I have a hope for the children of our nation. This hope comes from a person who has worked with children and worked for children. Mostly though, this is not coming from Shelba the guard instructor or professional in adolescent development. This hope is coming from a parent. I am a parent of a 6 year old and here is my hope for a new school year and a new marching band season.
You are a staff member at the local high school marching band. You are a band director, an instructor for the percussion line or part of the guard staff. You are a consultant that comes in once a week and teaches the brass. You write the drill. You are a choreographer. You are someone who will touch the life of a young person in a profound way and whether you like it or not, the hopes of the parents and children are entrusted with you and this is why.
The parents who raise children in the 21st Century are not existing in a time that they grew up in or that you grew up in. Their children are in a world that was virtually unimaginable 20 years ago. The children grow up in a world where information is at their doorstep 24/7. They have access to information and media all day, everyday. They have access to the world and guess what…the world has access to them. Think about that. As a parent, you live in a time where the world can access your child just by the click of a mouse. They have been raised to fear mankind because of words like stranger danger and cyber-bullying. Bullying is a crime. Hazing is a crime. Sexting the wrong person is a crime. The wrong Facebook message sent in the fit of the underdeveloped adolescent mind, can get them expelled from school. Fear is the lifestyle of a parent in the 21st Century. Through a media culture of 500 stations, Netflix, and YouTube, children have exposure to every form of sex, violence, and abuse known to man and they have access to all of that with a smart phone in their pocket. The culture our children live in is a culture of, “I want it now,” and guess what…they didn’t create it. We did. Just look at the fame of reality television stars.
Then there is school. Standardized Testing is the equivalent to a four letter word to a parent. What if they don’t pass? Is my child’s future doomed? Many schools are set up as literal meat grinders and parents are at a loss as to how to navigate the system and how to be the supportive person their parents were. They fight to get their child in an “A” school. They put their children on lists for charter schools…a system set up to pit parents and schools against each other. The system does not allow for our children’s teachers to teach creative thought. By the time their child reaches 9th grade, their first year of marching band, the parent is worn out. They have been fighting for their child’s education since they were told their child had to read by the time they were 4. It’s a race and the parent’s are exhausted. They are financially spent.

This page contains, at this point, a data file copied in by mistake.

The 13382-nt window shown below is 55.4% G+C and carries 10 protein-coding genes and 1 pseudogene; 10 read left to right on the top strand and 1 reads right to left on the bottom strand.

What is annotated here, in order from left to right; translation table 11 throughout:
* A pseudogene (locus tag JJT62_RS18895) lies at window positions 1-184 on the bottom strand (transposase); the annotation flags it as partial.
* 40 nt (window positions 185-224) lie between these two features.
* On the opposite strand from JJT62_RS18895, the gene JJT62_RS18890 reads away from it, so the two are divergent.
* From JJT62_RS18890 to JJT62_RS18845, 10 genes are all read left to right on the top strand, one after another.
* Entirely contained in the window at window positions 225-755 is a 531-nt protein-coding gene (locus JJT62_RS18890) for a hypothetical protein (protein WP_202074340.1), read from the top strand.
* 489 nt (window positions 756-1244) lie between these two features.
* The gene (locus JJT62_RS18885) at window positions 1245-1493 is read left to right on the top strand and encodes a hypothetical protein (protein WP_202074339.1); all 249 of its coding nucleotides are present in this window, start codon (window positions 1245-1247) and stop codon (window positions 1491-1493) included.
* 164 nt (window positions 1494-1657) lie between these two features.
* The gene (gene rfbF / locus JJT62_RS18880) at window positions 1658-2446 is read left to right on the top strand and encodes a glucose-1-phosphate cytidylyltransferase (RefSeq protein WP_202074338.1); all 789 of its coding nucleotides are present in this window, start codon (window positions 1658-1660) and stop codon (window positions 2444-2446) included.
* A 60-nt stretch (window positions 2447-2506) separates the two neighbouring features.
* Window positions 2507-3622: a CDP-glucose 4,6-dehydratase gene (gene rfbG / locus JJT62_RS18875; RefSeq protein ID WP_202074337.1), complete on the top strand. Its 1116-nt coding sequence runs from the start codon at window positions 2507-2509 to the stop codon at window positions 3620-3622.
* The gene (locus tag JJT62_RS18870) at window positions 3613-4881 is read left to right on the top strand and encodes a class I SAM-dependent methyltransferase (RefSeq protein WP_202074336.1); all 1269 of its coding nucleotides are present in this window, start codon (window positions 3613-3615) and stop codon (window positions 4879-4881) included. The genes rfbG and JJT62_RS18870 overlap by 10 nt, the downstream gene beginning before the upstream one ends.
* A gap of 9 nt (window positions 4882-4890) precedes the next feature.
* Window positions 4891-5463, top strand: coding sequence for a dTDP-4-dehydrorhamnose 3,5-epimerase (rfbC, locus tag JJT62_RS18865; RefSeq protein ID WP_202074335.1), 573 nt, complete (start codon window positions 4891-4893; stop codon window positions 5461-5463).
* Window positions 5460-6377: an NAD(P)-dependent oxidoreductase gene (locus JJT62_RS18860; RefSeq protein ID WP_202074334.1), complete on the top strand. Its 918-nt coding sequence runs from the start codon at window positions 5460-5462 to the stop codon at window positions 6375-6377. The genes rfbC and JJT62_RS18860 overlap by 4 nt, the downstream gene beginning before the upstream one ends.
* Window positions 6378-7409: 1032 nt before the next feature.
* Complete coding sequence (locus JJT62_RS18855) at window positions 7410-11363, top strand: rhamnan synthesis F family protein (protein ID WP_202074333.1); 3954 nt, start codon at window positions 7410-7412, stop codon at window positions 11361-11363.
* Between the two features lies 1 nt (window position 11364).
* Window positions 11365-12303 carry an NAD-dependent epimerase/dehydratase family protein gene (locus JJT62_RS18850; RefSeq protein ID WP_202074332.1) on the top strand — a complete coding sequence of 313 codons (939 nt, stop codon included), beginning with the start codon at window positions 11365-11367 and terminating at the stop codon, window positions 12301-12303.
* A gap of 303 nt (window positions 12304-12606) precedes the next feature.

As a parent you can’t win. If you spank your child you could be called an abuser. If you don’t spank your child you are a loser liberal parent raising a spoiled brat, who is destroying the future of our country. You can’t leave your child alone anymore, because of the fear the media instills in you that your child will either burn the house down or someone will break into the house and molest them. Sports and activities are expensive. Parents are told on a daily basis through social media how bad children are today and in turn, how bad they are for raising them in this world of “too much.” Saving for college is almost impossible. Paying for childcare almost killed us. We see our children’s future and we are scared. It’s a dog eat dog world and our children are the chew toy, by a political field selling our children to the lowest bidder. As a parent, we only want our children to have a fighting chance. We aren’t asking for them to win every trophy and we aren’t asking for them to become the next Steve Jobs. Our hope is that they don’t become the next reality television tragedy or the next statistic of teen pregnancy, drug addiction, or school drop out, because no one cared enough to say, “You can do it. You are smart. You are creative. You are NOT this test.”